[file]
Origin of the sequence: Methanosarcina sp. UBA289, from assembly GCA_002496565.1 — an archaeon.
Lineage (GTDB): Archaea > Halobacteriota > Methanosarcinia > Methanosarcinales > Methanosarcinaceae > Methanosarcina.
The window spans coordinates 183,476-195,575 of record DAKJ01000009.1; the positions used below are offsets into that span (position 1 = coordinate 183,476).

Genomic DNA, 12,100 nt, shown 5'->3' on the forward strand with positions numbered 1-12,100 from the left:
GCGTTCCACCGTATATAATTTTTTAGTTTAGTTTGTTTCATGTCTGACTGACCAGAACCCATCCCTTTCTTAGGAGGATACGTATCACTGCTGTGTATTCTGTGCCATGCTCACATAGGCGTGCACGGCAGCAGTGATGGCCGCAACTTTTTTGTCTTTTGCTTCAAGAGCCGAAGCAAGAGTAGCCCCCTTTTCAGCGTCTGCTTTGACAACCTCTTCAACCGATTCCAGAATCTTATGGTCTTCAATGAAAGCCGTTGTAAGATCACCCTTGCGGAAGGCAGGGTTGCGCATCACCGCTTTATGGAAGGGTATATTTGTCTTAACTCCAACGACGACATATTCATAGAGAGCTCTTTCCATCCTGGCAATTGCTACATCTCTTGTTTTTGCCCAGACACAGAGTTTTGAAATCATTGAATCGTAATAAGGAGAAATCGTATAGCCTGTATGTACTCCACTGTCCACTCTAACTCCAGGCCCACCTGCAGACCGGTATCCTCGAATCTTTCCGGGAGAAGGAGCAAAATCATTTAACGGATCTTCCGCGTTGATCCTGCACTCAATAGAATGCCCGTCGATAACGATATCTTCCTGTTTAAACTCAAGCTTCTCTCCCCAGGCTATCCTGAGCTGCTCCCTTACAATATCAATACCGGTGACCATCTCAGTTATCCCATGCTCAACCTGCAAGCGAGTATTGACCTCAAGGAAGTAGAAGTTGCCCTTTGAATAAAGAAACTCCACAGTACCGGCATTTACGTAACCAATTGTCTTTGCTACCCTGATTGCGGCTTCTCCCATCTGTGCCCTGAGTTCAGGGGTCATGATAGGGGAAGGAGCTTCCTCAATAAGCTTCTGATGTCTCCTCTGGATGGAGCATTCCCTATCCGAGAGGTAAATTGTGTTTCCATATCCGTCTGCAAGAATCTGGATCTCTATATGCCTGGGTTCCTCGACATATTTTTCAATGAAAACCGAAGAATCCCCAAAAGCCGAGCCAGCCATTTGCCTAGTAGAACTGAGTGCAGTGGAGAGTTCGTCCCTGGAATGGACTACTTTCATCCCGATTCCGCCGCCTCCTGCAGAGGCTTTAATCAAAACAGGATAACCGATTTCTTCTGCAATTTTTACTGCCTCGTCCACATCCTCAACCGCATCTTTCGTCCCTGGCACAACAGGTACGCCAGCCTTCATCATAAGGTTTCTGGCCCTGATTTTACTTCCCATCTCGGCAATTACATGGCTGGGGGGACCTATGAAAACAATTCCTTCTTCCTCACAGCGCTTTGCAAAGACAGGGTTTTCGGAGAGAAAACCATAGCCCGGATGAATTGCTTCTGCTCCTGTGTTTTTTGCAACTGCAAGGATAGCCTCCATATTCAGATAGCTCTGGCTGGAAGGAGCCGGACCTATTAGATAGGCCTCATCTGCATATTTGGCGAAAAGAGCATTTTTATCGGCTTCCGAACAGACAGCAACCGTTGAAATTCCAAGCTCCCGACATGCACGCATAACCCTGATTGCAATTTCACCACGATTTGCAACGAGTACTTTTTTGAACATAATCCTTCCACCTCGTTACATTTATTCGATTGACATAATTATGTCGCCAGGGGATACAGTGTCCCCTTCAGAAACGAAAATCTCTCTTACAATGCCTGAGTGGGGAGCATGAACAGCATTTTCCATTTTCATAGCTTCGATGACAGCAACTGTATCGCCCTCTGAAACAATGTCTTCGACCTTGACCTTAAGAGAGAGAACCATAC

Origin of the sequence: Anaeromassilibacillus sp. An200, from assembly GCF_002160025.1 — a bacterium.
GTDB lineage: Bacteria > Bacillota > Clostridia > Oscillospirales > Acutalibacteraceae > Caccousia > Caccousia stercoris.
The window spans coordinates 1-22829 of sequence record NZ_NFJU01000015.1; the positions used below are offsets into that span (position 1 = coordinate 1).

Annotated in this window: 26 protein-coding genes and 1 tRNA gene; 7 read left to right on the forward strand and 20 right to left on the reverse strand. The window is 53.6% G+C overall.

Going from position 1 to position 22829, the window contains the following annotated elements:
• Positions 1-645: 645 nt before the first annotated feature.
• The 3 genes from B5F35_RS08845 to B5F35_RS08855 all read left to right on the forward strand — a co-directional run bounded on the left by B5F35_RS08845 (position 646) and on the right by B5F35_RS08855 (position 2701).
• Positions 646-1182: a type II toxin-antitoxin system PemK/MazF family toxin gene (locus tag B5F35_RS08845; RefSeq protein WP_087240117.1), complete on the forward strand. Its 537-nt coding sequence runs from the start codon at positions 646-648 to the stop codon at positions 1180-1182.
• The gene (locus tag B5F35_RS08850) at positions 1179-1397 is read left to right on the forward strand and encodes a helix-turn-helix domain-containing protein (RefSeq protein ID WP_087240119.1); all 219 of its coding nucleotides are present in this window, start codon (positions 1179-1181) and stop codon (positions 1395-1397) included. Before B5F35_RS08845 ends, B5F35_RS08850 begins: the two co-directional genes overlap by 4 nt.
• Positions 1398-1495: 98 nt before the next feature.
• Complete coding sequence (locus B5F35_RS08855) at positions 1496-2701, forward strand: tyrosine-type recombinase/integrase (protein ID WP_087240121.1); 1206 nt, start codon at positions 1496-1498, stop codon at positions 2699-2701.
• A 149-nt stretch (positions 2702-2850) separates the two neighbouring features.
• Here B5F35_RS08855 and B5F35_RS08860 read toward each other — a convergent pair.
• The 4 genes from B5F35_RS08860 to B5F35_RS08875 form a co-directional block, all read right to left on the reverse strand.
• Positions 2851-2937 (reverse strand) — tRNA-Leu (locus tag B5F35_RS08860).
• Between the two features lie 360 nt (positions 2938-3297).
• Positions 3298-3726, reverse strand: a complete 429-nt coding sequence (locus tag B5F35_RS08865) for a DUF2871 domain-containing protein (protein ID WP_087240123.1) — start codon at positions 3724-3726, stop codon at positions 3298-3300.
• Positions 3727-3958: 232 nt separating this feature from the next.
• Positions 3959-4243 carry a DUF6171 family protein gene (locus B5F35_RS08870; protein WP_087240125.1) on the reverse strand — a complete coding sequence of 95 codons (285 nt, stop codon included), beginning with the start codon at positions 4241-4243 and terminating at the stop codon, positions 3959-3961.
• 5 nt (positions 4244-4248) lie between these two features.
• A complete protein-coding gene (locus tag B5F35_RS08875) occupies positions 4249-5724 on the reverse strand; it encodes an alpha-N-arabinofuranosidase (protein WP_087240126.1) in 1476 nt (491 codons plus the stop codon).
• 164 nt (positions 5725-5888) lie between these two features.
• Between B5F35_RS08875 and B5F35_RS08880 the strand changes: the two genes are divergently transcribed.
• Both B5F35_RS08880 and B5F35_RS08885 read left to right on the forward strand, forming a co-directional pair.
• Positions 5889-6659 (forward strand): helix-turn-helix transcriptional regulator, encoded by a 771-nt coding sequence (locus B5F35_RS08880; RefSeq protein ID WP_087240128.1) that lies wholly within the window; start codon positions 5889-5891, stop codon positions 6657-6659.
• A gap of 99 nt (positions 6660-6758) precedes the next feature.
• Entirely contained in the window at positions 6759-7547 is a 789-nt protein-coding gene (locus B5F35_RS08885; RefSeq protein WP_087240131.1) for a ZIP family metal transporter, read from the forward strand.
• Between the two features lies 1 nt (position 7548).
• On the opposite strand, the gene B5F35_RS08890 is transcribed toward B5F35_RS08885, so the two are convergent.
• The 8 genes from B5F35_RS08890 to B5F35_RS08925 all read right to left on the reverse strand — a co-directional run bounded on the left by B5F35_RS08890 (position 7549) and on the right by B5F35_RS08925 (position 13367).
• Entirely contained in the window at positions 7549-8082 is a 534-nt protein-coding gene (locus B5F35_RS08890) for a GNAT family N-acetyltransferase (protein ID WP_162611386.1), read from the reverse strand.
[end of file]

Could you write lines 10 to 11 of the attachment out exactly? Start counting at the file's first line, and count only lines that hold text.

Going from position 1 to position 22829, the window contains the following annotated elements:
• Positions 1-645: 645 nt before the first annotated feature.